We have finished preparing our environment for Android and Cucumber by downloading and installing the required plugins and dependencies.


# Creating the Feature File

Right-click on "androidTest" and select "New > Directory" to create a new directory for our feature file.



Name this new directory "assets" and click "OK".

Now right-click on this "asserts" folder and select "New".

Note that although there is no dedicated option to create a feature file we can do this by selecting a generic "File".



Call this file "login.feature" and click "OK".


# Project File Templates

Let’s take a step back for a moment. If you would prefer to add a dedicated feature file or another type of Cucumber file to the project’s file templates, you can do so by following these steps.

Right-click again on the "assets" folder and select "New > Edit File Templates…".



This will open the "File and Code Templates" window.



Click on the "+" button to add a new template.

Name it "Cucumber Feature File", set the extension as "feature", click "Apply", then click "OK".

Now if we go back and explore the "New" context menu we should find our new option.



Let’s create our feature file this way and name it "login_details_feature".


# Implementing the Feature File

Now we can start writing our feature file after installing the required dependencies.

Begin with the feature name.


Feature: Enter Login Details

Next, we will use the keyword "Scenario Outline" which uses a table to populate test data. In our case this table will contain different user login information.


Feature: Enter Login Details

    Scenario Outline: Successful Login

The conventional Gherkin syntax comes next.


Feature: Enter Login Details

    Scenario Outline: Successful Login
        Given I start the application
        When I enter valid email <email>
        And I enter valid password <password>
        And I close the keyboard
        And I click sign in button
        Then I expect to see successful login message

Now that I have finished the scenario outline I need to add an Examples table to make this work with different sets of data.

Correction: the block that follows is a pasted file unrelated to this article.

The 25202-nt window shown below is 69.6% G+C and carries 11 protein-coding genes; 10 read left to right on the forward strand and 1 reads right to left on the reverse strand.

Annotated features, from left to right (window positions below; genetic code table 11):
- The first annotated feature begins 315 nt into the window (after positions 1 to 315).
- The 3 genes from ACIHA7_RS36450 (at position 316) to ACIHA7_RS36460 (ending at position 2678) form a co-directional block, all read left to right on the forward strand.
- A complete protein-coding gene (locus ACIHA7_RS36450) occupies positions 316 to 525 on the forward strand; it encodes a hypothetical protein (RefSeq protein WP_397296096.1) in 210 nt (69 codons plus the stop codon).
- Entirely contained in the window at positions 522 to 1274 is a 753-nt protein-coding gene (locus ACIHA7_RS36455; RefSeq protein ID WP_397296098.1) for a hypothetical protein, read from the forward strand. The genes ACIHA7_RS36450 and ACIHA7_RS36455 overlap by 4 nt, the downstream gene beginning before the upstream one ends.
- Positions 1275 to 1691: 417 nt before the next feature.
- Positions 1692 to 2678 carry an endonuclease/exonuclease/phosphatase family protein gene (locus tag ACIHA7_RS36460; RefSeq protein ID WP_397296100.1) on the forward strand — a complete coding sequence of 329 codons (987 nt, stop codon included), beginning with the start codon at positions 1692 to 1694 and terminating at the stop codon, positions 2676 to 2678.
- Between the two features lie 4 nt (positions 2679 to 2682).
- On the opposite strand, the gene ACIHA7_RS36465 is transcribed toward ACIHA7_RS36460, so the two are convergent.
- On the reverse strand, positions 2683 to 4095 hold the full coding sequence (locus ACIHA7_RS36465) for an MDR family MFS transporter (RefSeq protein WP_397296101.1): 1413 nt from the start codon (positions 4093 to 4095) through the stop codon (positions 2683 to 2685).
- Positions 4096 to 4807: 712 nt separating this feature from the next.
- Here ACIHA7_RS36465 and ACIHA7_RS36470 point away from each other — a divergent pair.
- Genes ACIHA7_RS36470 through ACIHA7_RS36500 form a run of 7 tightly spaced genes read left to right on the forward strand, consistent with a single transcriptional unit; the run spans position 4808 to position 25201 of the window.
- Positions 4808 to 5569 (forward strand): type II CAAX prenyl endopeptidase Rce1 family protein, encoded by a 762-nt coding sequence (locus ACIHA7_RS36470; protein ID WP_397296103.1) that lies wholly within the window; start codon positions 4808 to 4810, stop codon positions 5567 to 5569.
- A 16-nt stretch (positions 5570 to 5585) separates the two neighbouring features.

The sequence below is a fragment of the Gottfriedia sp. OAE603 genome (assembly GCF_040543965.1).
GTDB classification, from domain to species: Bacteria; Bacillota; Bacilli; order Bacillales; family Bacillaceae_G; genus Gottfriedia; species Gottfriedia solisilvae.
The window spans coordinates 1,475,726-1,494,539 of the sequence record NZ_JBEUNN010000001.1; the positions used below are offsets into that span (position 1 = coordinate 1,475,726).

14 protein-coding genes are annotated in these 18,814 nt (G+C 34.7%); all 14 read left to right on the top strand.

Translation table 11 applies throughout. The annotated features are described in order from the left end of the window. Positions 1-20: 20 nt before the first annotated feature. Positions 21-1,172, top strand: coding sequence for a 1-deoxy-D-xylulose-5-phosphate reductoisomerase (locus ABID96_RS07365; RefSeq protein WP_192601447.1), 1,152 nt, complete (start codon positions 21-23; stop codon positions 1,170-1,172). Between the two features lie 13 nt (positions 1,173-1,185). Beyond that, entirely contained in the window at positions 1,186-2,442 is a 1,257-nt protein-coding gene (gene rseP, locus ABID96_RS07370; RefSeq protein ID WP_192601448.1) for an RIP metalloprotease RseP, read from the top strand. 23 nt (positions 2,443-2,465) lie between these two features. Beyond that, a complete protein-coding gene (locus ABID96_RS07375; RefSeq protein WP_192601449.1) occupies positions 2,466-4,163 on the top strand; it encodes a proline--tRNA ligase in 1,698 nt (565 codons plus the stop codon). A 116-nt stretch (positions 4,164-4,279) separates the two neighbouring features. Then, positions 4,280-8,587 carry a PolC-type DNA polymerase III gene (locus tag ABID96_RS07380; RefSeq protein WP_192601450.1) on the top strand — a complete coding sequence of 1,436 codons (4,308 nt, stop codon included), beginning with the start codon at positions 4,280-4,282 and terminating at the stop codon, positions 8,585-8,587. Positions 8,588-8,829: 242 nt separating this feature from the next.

Feature: Enter Login Details

    Scenario Outline: Successful Login
        Given I start the application
        When I enter valid email <email>
        And I enter valid password <password>
        And I close the keyboard
        And I click sign in button
        Then I expect to see successful login message
        Examples:
          | email | password |
          | test3@mail.com | 12345678   |
          | test4@mail.com | 12345678900   |

Now I have created a scenario and this feature file is nearly complete.

Additional data can be added to the Examples table at any time.

The final step is to add two annotation tags.

These tags enable us to run our test cases from the command line or using different annotations and types.

Any tests with tags "end-to-end" or "smoke" can be identified across project files and collectively executed.


# Demo Code

Feature: Enter Login Details

    @smoke
    @e2e
    Scenario Outline: Successful Login
        Given I start the application
        When I enter valid email <email>
        And I enter valid password <password>
        And I close the keyboard
        And I click sign in button
        Then I expect to see successful login message
        Examples:
          | email | password |
          | test3@mail.com | 12345678   |
          | test4@mail.com | 12345678900   |


Resources



Quiz

The quiz for this chapter can be found in section 8.2